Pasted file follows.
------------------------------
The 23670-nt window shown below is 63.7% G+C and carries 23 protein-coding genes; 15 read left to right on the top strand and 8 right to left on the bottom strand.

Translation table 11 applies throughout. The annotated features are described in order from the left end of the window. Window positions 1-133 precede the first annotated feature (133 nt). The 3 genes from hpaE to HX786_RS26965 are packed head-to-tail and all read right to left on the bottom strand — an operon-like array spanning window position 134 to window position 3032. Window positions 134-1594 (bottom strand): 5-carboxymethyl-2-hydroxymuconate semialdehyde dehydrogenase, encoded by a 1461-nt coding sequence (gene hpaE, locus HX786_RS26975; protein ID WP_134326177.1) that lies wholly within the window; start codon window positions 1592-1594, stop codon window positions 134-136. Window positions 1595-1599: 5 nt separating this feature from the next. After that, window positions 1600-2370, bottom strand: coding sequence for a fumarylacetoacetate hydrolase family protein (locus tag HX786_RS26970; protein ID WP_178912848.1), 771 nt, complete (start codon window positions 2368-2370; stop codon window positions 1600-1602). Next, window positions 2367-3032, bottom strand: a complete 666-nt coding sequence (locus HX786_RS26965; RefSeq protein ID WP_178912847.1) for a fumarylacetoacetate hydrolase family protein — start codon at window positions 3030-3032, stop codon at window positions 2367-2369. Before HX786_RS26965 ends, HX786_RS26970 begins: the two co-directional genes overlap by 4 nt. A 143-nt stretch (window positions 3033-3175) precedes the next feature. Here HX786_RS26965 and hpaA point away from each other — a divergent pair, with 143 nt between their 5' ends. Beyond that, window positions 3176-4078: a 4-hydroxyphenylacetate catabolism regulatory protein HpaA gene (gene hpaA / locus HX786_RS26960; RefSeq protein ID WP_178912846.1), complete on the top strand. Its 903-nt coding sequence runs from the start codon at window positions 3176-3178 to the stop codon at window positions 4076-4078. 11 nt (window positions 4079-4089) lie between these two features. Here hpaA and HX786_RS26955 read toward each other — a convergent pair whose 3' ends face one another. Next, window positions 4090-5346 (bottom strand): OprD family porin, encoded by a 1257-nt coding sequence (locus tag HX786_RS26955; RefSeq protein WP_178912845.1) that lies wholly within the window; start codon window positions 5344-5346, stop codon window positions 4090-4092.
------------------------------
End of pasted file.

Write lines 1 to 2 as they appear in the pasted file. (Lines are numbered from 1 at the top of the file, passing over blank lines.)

The 23670-nt window shown below is 63.7% G+C and carries 23 protein-coding genes; 15 read left to right on the top strand and 8 right to left on the bottom strand.

Translation table 11 applies throughout. The annotated features are described in order from the left end of the window. Window positions 1-133 precede the first annotated feature (133 nt). The 3 genes from hpaE to HX786_RS26965 are packed head-to-tail and all read right to left on the bottom strand — an operon-like array spanning window position 134 to window position 3032. Window positions 134-1594 (bottom strand): 5-carboxymethyl-2-hydroxymuconate semialdehyde dehydrogenase, encoded by a 1461-nt coding sequence (gene hpaE, locus HX786_RS26975; protein ID WP_134326177.1) that lies wholly within the window; start codon window positions 1592-1594, stop codon window positions 134-136. Window positions 1595-1599: 5 nt separating this feature from the next. After that, window positions 1600-2370, bottom strand: coding sequence for a fumarylacetoacetate hydrolase family protein (locus tag HX786_RS26970; protein ID WP_178912848.1), 771 nt, complete (start codon window positions 2368-2370; stop codon window positions 1600-1602). Next, window positions 2367-3032, bottom strand: a complete 666-nt coding sequence (locus HX786_RS26965; RefSeq protein ID WP_178912847.1) for a fumarylacetoacetate hydrolase family protein — start codon at window positions 3030-3032, stop codon at window positions 2367-2369. Before HX786_RS26965 ends, HX786_RS26970 begins: the two co-directional genes overlap by 4 nt. A 143-nt stretch (window positions 3033-3175) precedes the next feature. Here HX786_RS26965 and hpaA point away from each other — a divergent pair, with 143 nt between their 5' ends. Beyond that, window positions 3176-4078: a 4-hydroxyphenylacetate catabolism regulatory protein HpaA gene (gene hpaA / locus HX786_RS26960; RefSeq protein ID WP_178912846.1), complete on the top strand. Its 903-nt coding sequence runs from the start codon at window positions 3176-3178 to the stop codon at window positions 4076-4078. 11 nt (window positions 4079-4089) lie between these two features. Here hpaA and HX786_RS26955 read toward each other — a convergent pair whose 3' ends face one another. Next, window positions 4090-5346 (bottom strand): OprD family porin, encoded by a 1257-nt coding sequence (locus tag HX786_RS26955; RefSeq protein WP_178912845.1) that lies wholly within the window; start codon window positions 5344-5346, stop codon window positions 4090-4092.